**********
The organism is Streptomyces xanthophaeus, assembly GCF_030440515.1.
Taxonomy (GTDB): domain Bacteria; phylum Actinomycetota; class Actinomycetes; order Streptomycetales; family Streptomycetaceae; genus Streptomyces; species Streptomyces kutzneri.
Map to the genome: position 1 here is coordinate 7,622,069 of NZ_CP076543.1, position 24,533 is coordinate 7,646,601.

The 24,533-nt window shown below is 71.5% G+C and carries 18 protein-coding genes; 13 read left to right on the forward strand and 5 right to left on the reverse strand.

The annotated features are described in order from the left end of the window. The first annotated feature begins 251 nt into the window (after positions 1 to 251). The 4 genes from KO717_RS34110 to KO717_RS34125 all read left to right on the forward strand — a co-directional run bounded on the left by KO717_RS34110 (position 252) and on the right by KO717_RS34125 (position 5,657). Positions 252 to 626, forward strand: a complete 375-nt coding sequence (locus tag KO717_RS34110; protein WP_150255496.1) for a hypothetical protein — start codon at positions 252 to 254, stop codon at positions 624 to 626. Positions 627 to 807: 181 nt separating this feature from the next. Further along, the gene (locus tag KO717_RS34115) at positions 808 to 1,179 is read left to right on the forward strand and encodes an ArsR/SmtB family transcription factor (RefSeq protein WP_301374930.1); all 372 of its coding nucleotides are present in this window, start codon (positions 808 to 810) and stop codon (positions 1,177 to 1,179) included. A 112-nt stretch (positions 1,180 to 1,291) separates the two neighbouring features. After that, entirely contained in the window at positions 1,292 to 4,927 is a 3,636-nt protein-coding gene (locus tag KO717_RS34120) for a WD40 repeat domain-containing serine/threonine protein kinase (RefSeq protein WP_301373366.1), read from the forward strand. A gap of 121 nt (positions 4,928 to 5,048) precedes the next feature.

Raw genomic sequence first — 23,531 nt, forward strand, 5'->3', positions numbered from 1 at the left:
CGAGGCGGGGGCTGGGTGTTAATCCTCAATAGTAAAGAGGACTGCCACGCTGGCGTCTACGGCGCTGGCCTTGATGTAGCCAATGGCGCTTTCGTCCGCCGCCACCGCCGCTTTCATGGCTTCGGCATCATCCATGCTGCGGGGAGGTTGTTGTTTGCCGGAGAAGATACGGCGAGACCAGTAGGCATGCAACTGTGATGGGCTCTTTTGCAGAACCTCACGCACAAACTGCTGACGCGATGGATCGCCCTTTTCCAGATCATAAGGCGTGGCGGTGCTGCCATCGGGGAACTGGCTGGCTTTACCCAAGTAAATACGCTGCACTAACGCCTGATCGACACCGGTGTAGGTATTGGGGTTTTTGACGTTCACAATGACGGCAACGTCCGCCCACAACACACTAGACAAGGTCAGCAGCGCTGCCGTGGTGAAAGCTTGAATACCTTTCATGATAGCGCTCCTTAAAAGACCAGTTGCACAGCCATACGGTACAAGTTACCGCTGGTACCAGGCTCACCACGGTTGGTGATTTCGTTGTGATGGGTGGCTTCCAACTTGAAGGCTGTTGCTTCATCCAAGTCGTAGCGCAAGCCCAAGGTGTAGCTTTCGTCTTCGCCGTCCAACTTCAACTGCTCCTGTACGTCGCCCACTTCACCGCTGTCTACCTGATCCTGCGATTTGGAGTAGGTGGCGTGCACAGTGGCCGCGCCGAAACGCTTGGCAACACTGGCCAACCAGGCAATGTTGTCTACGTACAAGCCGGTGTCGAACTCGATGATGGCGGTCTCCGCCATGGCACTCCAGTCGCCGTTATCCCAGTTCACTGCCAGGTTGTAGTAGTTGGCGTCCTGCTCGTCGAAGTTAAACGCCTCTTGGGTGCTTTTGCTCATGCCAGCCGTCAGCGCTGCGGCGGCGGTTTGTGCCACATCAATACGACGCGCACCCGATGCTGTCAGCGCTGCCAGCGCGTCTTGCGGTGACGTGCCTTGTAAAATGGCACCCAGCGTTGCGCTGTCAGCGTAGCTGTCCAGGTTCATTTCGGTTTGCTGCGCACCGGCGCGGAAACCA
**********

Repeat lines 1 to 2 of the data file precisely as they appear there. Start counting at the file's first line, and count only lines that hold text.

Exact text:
The organism is Streptomyces xanthophaeus, assembly GCF_030440515.1.
Taxonomy (GTDB): domain Bacteria; phylum Actinomycetota; class Actinomycetes; order Streptomycetales; family Streptomycetaceae; genus Streptomyces; species Streptomyces kutzneri.